Regardless of whether FDA reviewed the effects of saturated fat and trans fat on LDL-C and CHD risk for the science section or the regulatory impact section, the conclusion about those effects is the same. That is, both trans fatty acids and saturated fatty acids raise LDL-C levels, a major risk factor for CHD risk. Consumers need to minimize their intakes of both types of fatty acids within a moderate fat intake to implement dietary guidelines for healthful diets. These conclusions are consistent with those reached independently by expert panels (Refs. 87, 89, 90 and 91).

(Comment 10) Many comments addressed the issue of the potential adverse effects of trans fat on HDL-C levels. Some comments suggested that trans fat has more adverse health effects than saturated fat because trans fat, in addition to raising LDL-C, also lowers HDL-C, the so-called “good” cholesterol, whereas saturated fat raises HDL-C. Some comments noted that trans fat raises the LDL/HDL ratio approximately twice as much as saturated fat. Other comments stated that, in the prospective studies, the risk of CHD associated with trans fat intake was much greater than the risk associated with saturated fat, and much greater than would be predicted based on the effect on serum lipids. In contrast, one comment stated that it is premature to conclude that trans fat intake lowers HDL-C because many intervention studies showed that trans fat intake causes only a small decrease or has no effect on HDL-C.

Based on the recommendations of the 1993 NCEP Expert Panel (Ref. 5), in the November 1999 proposal, FDA concluded that an examination of the effects of trans fatty acids on serum LDL-C would provide the strongest evidence, and should be the primary criterion, to evaluate whether trans fatty acids influence CHD risk. In the November 1999 proposal, FDA tentatively concluded that the available evidence demonstrated that under conditions of use in the United States, consumption of trans fatty acids contributes to increased serum LDL-C levels, which increases the risk of CHD. The evidence for this relationship alone was sufficient for the agency to tentatively conclude that addressing trans fatty acids in nutrition labeling is important to public health.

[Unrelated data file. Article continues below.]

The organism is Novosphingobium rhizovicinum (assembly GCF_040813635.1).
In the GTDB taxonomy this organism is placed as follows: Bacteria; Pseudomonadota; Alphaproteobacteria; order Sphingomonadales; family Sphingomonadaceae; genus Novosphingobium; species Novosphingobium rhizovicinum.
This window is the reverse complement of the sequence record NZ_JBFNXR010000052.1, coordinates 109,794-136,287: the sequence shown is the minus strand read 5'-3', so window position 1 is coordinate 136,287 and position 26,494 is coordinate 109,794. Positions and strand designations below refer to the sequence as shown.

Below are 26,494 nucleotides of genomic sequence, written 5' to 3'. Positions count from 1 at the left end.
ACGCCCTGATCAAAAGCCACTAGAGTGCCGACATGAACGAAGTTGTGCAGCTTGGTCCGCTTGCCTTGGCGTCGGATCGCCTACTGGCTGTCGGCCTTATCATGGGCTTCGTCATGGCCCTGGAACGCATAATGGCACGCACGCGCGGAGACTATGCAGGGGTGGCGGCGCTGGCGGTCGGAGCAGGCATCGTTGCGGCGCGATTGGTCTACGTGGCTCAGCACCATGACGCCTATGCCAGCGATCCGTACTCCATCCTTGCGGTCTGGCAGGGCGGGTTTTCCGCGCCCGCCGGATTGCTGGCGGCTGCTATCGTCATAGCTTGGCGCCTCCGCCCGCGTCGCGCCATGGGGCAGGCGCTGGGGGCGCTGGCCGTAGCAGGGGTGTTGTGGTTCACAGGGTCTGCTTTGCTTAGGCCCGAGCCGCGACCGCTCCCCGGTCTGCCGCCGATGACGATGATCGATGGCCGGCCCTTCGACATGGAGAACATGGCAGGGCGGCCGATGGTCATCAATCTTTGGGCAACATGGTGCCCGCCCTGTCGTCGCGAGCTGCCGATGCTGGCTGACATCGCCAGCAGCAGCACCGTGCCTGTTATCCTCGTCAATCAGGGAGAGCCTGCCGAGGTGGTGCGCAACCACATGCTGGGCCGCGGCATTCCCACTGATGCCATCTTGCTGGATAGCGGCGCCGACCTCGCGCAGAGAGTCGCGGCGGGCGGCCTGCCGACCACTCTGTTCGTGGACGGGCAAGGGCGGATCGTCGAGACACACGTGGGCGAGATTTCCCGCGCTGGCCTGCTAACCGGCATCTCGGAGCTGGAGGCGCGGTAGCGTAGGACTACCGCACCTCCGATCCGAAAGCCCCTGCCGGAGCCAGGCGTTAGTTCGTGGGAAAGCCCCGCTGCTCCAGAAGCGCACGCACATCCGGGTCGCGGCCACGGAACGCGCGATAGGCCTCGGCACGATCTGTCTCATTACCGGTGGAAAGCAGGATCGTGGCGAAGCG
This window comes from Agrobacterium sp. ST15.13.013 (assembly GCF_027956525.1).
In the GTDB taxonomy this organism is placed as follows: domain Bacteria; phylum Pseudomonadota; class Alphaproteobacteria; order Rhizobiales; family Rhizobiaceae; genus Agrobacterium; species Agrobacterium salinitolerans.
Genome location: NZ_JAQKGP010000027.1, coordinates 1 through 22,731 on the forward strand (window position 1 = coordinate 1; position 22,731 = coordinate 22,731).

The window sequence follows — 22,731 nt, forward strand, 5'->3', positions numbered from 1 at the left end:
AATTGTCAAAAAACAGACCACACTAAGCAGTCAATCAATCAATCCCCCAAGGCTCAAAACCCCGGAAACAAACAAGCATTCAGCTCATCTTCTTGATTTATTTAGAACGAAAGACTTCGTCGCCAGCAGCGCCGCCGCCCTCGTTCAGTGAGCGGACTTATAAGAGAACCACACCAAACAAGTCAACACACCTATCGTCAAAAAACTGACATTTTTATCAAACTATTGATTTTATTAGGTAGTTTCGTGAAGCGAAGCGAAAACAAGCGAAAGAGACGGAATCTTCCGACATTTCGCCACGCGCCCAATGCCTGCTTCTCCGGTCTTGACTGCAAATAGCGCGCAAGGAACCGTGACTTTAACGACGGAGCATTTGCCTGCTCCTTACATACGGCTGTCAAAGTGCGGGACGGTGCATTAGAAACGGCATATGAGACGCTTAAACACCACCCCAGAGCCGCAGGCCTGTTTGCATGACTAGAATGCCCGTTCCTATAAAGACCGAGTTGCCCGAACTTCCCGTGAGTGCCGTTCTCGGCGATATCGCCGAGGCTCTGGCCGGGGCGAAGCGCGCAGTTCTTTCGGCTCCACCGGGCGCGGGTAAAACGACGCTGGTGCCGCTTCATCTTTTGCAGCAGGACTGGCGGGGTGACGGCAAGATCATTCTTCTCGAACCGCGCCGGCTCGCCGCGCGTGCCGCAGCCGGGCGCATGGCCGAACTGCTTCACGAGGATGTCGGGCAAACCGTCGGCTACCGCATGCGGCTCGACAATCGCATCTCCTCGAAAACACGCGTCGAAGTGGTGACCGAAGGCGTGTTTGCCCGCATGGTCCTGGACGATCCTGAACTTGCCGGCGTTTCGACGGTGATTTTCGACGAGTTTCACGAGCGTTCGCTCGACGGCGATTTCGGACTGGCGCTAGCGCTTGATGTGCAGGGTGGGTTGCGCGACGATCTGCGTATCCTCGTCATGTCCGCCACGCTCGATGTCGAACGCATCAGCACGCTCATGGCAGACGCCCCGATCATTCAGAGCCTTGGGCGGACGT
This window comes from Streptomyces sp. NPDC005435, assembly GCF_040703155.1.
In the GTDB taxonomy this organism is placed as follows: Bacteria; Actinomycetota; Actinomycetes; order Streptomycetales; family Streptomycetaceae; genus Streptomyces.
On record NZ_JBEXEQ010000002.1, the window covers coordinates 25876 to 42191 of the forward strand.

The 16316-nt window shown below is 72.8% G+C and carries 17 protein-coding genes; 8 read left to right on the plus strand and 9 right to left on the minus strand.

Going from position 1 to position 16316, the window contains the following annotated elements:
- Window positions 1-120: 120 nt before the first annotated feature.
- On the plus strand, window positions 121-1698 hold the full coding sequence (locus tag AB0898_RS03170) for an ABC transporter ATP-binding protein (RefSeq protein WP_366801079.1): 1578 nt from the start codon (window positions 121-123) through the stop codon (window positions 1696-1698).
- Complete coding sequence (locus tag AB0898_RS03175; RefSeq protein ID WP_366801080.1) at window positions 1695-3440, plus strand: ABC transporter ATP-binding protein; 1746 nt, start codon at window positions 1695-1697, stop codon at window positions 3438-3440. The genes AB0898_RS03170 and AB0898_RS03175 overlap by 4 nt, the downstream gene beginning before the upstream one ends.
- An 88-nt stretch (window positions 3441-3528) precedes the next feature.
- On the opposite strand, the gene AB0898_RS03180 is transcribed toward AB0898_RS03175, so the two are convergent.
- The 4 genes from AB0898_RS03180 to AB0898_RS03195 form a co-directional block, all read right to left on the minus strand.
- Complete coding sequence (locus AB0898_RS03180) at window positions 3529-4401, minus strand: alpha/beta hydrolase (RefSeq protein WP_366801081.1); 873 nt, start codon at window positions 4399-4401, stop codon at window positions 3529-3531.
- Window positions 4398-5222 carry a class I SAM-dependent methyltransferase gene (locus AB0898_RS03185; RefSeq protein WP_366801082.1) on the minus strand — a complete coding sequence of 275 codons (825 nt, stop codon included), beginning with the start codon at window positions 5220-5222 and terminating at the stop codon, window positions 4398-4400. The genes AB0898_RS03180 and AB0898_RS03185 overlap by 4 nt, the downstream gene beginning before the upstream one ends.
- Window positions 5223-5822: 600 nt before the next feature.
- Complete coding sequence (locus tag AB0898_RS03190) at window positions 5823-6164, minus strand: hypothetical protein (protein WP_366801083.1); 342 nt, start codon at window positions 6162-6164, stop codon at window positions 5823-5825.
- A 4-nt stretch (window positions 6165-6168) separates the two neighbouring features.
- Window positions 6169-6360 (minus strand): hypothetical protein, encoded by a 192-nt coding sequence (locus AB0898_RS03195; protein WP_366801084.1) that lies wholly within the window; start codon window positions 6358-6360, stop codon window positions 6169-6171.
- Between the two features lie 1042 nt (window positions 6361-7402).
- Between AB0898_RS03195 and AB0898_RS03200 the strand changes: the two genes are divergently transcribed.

FDA's review of the intervention trials showed that HDL-C decreased when trans fats replaced saturated fats. Further, Federal Government advisory groups (Refs. 88 through 90, and 140) and an advisory group of health professionals (Ref. 91) have stated that substitution of trans fat for saturated fat lowers HDL-C.

To date, lowered HDL-C levels have been shown to be a useful predictor of heart disease risk because of its correlation with CHD risk. However, it is not known whether lowering HDL-C is related to CHD risk in a cause and effect manner. Until this relationship is confirmed by appropriate study designs, the use of HDL-C as a surrogate biomarker for CHD risk must be done with caution and clear recognition of the uncertainty surrounding this use. For example, FDA notes that the NCEP 2001 Report (Ref. 89) makes several statements that both recognize and qualify the relationship between trans fatty acids, HDL-C, and CHD risk. While the NCEP Report states that a low HDL-C level is strongly and inversely associated with risk for CHD, the NCEP Report also states that, because of the association of low HDL levels with other atherogenic factors, a low HDL-C is not as strongly independent in its prediction as suggested by usual multivariate analysis.